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Welcome from Pittsburgh Region Clean Cities!

Published on January 28, 2009 by in Uncategorized

Hello and welcome! Here’s some information on what Pittsburgh Region Clean Cities (PRCC) is and what we’re working to accomplish.

PRCC is a nonprofit membership organization designed to accomplish the following objectives:

  1. Build and support the infrastructure needed for a strong alternative fuel and alternative vehicle market in Western Pennsylvania.
  2. Serve the needs of its member organizations through education, business consulting, development and grant writing and management of federal and state-funded projects.
  3. Serve as the designated regional organization for all U.S. Department of Energy Clean Cities Program initiatives, including project funding.
 
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Obama Orders Federal Agencies to Cut Fleet Emissions

President Barack Obama has issued an executive order requiring the federal government to reduce its direct greenhouse-gas (GHG) emissions by at least 40% over the next decade. Although the comprehensive order calls for federal agencies to use more renewable energy, become more energy efficient, and reduce water intensity, it also mandates that their fleets cut per-mile GHG emissions by 30% by fiscal year (FY) 2025 and incorporate more zero-emission vehicles (ZEVs) and plug-in hybrid electric vehicles (PHEVs). To see full article go to http://www.ngtnews.com/e107_plugins/content/content.php?content.10582#utm_medium=email&utm_source=LNH+03-24-2015&utm_campaign=NGT+Latest+News+Headlines

 
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Port Authority of Allegheny County Focuses on CNG Bus Fleet for Rapid Transit Line

Buses that will run along (Pennsylvania) Port Authority of Allegheny County’s proposed bus rapid-transit line from Downtown to Oakland will be fueled by natural gas, the agency’s board chairman said.

Chairman Bob Hurley announced at a Port Authority meeting that he established a committee that will study locations for a new Port Authority garage that could serve compressed natural gas buses, a project that could cost $70 million to $80 million. The committee will consist of fellow board members Rob Kania and Tom Donatelli as well as industry professionals.

“The goal of the committee is to assist the staff in the design and location for a new garage with the idea of primarily serving CNG buses,” Hurley said. “When we build the BRT line, the vehicles on that line will be CNG buses.”

Hurley and Port Authority CEO Ellen McLean said natural gas buses or garages are at least three to four years away. “We think in the long term there will be a cost-savings and environmental value,” Hurley said. “We’re sitting in a market where natural gas is being produced and we ought to be supporting that economic driver.”

Current Port Authority buses run on diesel along with 32 electric-hybrids. 

 
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PRCC to Hold Petroleum Reduction Workshops for EV/PHEV and Bio-Fuels

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The Pittsburgh Region Clean Cities has scheduled two Petroleum Reduction Technology Workshops for EV/PHEV(April 17, 2015) and a Bio-Fuels PRT Workshop(August 21, 2015). Both workshops will be helsat the Community College of Allegheny County – West Hills Center,1000 MckeeRoad, Oakdale, PA 15071. The workshops will be from 10:00am to1:00pm.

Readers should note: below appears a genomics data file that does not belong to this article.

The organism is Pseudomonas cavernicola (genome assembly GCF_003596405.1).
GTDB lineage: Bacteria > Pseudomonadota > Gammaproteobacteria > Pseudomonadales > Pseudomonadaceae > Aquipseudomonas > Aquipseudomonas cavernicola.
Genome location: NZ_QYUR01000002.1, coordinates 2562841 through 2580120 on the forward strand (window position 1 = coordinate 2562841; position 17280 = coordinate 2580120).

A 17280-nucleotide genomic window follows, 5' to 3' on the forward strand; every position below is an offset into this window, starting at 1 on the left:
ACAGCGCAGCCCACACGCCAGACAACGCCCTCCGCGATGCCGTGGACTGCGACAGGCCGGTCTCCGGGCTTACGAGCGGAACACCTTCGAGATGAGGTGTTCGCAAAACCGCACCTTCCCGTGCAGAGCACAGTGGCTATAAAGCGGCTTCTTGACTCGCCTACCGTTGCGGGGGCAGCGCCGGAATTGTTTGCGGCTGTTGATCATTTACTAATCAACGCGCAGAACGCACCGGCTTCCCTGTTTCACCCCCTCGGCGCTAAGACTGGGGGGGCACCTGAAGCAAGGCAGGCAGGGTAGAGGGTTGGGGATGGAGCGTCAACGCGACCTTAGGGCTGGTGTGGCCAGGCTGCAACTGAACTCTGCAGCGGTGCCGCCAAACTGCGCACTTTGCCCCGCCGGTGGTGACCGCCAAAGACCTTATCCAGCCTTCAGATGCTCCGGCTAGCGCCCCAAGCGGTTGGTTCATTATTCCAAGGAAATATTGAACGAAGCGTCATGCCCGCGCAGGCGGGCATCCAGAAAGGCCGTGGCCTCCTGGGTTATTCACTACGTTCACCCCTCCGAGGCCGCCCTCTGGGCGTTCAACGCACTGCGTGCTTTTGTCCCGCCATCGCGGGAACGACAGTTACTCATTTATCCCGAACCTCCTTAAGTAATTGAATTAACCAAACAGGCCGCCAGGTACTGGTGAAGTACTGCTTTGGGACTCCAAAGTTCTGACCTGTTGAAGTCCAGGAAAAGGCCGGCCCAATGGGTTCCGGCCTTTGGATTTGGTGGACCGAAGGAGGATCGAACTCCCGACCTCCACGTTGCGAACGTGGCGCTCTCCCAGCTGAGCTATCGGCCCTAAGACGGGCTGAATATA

Each participant will be given facts sheets about the specific technologies of each workshop

A chance to interact with people who already are using a specific fuel and or technology and see some of the alternative fueled vehicles

To register for the EV/PHEV PRT Workshop go to https://docs.google.com/forms/d/1pGyk7uxYeZRgeXPht5mWi7SSCriDMQZ0_y2li5ES9Zc/viewform?c=0&w=1

 
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Upper St Clair Gets New Hybrid

Upper St Clair Township has been exploring the potential use of alternative fuels and technologies for a number of years. The Pittsburgh Region Clean Cities has arranged for the township to test drive different types of alternative fueled vehicles. In fact the township was involved in a PRCC grant from the Heinz Foundation (“A Vehicle for Change”) exploring the possible use of compressed natural gas in township vehicles.

They had decided the first alternative fuel vehicle would be a conventional hybrid vehicle according to Ron Sarrick , Building, Grounds, and Sustainability Administrator.

 
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PRCC Holds Stakeholder Meeting

The Pittsburgh Region Clean cities held its’ semi-annual Stakeholder Meeting on March 18, 2015 at the Community College of Allegheny County –West Hills Center. The meeting drew about 30 stakeholders who heard about many of the things that PRCC is doing, like hold alternative fuels training classes, grants they have won, petroleum reductions and increased use of alternative fuels, and upcoming events and workshops.  Each stakeholder had an opportunity to tell all attendees what their company’s interests were and what they would like to see more of from PRCC. Many great ideas were expressed and PRCC plans to try an incorporate them into their annual plan.

 
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PRCC Executive Director is Recognized by DOE

The Pittsburgh Region Clean Cities Executive Director Rick Price received Special Recon ignition for his delivery of the Petroleum Reduction Technology training workshops at the Tri-State Alternative Fueling Conference & Expo in February 2014. The award was announced at the 2014 DOE Annual Coordinators Meeting at Director Rick Price received Special Recon ignition for his delivery of the Petroleum Reduction Technology training workshops at the Tri-State Alternative Fueling Conference & Expo in February 2014. The award was announced at the 2014 DOE Annual Coordinators Meeting at the National Renewable Energy Laboratory in Golden Colorado by Mid-Atlantic Regional Manager Darren Stevenson.